December is almost over. That means it is time to dust off those New Year’s resolutions once again. If you try to figure out how to better yourself every year, but find yourself unable to stick with those promises, help is on the way.
Here are some simple life hacks for college students to help teach you how to keep your resolutions this year and for many years to come.
Just say no
One way to avoid figuring out how to keep your resolutions is to simply not make any. In fact there are some people who would go so far as Jessica Lamb-Shapiro and say they are counterproductive, like in her article, “New Year’s Resolutions are Bad for You,” December 30, 2013, for Time. She wrote that not only do New Year’s resolutions typically fail—“only 8% of people who make New Year’s resolutions stick to them, and those who don’t usually abandon them after just one week” she said—but also the practice deprives college students and all people of the chance to make changes throughout the year.
Sure making that New Year’s resolution makes you feel better, temporarily, but unless your resolution is to make no resolutions, it is often harder than we think to change an engrained habit. And typically our resolutions are all about how to better yourself through changing your diet or your exercise routine or fixing some bad habit. If there were simple life hacks to do that, you wouldn’t be waiting until January 1 to make those changes.
Make better resolutions
If you still want to jump on the New Year’s resolutions bandwagon, there are some life hacks that can help you succeed. Chief among these, according to Ray Fisman’s post, “How To Make Better New Year’s Resolutions,” posted on slate.com December 31, 2012, is to resolve to do less.
But why should college students, or anyone for that matter, make a resolution to do less rather than figure out how to better yourself? Fisman asked Princeton psychologist Eldar Shafir and Harvard economist Sendhil Mullainathan that question and they argued “that when busy people get busier, it leads to ignored deadlines, a cluttered desk, and a vicious cycle of falling further and further behind.” So if you opt to cut back on what you are doing, you might actually succeed—not only in how to keep your resolutions, but also in other areas of your life as well.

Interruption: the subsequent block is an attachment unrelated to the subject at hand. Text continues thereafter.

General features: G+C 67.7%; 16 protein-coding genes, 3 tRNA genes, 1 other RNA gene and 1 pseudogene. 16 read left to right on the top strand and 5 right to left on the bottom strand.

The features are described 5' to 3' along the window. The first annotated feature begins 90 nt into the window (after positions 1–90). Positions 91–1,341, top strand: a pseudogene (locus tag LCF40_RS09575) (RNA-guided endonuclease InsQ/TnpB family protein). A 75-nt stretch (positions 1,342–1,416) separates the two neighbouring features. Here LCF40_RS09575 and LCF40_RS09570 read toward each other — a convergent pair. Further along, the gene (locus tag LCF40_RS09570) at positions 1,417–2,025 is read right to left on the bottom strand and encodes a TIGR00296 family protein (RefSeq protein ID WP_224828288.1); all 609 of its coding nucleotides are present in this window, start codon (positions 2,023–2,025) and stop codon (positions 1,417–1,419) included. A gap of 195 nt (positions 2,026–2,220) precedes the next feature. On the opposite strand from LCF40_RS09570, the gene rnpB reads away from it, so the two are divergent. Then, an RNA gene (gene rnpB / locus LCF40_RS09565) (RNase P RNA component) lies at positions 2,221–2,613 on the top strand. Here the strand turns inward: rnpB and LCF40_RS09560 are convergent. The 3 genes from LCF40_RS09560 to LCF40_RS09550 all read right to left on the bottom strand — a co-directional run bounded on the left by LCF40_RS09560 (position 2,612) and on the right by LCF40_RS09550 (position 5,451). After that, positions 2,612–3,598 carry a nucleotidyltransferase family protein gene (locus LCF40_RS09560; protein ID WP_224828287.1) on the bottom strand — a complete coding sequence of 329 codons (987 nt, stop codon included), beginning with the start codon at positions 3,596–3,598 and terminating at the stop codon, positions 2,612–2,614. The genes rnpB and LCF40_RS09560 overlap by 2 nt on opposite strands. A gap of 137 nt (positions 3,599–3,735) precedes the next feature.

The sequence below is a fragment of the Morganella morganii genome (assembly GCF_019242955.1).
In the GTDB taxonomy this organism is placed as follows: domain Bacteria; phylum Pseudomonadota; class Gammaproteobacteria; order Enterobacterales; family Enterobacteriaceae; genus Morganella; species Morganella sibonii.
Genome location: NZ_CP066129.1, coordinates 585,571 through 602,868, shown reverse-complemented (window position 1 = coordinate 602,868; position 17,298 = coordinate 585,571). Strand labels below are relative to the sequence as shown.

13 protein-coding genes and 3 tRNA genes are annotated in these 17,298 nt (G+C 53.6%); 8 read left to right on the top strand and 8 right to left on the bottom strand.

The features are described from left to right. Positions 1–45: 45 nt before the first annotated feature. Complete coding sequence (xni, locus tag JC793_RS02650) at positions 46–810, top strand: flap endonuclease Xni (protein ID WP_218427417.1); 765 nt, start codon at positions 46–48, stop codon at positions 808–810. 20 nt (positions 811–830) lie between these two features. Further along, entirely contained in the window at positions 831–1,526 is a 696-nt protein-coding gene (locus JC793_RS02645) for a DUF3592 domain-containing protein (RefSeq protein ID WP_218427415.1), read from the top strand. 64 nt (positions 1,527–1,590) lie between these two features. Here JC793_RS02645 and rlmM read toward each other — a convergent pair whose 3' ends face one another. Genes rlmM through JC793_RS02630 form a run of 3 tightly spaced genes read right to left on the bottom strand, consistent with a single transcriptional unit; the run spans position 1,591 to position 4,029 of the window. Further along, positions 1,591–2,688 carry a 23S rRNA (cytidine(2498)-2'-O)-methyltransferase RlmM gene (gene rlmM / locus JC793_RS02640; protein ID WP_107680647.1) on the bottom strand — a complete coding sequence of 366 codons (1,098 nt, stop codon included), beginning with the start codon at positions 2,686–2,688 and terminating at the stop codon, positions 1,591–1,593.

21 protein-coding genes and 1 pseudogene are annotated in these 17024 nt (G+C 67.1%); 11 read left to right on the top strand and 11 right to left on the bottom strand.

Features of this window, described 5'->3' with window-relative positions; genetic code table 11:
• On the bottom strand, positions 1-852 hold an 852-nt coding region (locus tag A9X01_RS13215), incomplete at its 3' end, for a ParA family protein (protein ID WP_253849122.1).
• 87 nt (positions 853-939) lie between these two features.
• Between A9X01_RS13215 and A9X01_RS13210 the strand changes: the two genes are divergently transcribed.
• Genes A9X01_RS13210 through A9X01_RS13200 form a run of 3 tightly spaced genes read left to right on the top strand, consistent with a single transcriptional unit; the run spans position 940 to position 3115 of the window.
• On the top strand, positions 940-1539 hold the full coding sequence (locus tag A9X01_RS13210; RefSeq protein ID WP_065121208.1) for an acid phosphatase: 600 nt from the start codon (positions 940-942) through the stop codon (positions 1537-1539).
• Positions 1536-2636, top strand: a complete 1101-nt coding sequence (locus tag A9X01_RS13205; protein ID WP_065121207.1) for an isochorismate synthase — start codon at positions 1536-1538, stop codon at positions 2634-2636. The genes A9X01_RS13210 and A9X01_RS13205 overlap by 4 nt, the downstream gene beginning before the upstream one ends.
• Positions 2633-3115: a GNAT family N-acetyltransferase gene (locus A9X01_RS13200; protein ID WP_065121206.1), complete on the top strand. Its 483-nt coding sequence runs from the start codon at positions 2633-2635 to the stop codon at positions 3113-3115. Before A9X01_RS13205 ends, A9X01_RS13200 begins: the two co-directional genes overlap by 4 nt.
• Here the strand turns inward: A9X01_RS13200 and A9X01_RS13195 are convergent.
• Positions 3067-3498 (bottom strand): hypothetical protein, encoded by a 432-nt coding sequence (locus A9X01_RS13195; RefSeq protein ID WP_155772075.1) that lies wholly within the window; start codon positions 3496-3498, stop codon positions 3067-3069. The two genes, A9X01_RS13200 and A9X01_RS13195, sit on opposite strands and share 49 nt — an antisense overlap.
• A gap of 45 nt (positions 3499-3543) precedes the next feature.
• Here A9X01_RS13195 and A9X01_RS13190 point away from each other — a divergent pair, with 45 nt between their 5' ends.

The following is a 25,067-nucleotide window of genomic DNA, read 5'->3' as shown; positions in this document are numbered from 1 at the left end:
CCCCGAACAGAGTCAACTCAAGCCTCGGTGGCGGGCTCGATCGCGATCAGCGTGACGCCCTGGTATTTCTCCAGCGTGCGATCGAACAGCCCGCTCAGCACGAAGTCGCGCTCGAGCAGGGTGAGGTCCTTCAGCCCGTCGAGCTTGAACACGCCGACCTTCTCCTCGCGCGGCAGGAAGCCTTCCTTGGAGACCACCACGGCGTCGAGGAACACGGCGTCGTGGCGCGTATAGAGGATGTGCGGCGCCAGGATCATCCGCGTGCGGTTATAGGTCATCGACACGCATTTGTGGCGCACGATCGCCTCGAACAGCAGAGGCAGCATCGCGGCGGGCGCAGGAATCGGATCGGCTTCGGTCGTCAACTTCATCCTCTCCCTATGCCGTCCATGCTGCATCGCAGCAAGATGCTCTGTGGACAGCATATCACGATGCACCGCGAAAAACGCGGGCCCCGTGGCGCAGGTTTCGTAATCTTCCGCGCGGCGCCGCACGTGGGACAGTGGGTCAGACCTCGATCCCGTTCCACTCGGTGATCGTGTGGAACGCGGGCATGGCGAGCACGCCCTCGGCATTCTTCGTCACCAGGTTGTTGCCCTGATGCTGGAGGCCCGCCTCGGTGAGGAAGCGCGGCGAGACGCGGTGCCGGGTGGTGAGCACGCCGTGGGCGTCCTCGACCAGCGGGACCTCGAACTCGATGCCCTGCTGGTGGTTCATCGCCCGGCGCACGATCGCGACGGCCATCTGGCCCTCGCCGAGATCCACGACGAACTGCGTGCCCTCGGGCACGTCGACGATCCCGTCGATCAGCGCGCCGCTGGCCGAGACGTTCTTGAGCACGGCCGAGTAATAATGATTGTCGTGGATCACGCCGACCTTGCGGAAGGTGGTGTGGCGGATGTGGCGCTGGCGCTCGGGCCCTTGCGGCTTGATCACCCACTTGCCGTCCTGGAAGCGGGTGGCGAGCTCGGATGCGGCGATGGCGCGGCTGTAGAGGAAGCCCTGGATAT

Too often our New Year’s resolutions are about things and habits we want to give up. Trying to better yourself is fine, according to Fisman’s article. But the easiest method for how to keep your resolutions is to ensure those forms of betterment don’t require you to be constantly vigilant. So instead of trying to eat less ice cream, use a fridge that is smaller and has less space for ice cream!
How to keep your resolutions 2.0
Finally if you just can’t shake your urge to figure out how to better yourself with some New Year’s resolutions this year, there is an app to help with that! “New Year Resolutions: 40 Apps To Help You Achieve Them!” by Brian Voo for hongkiat.com offered some suggestions:
- Save money. Track what you spend and create budgets with apps like Toshl Finance, Concur, HeroWallet, Mint.com or Expensify.
- Eat better. Want help monitoring your diet and exercise habits? Download apps like Sworkit for circuit training workouts, Whole Foods Market Recipes for healthy meal suggestions or Restaurant Nutrition to make more informed choices when eating out.
- Change your habits. Want to break a bad habit or start a good one, but you need some help? Consider apps like Habit Maker Habit Breaker, which allows you to chart your progress, or Quitter, which helps you track the money you save by kicking a costly bad habit.
Will you or won’t you make some New Year’s resolutions this year? And do you have a plan for how to keep your resolutions? Let us know in the comments.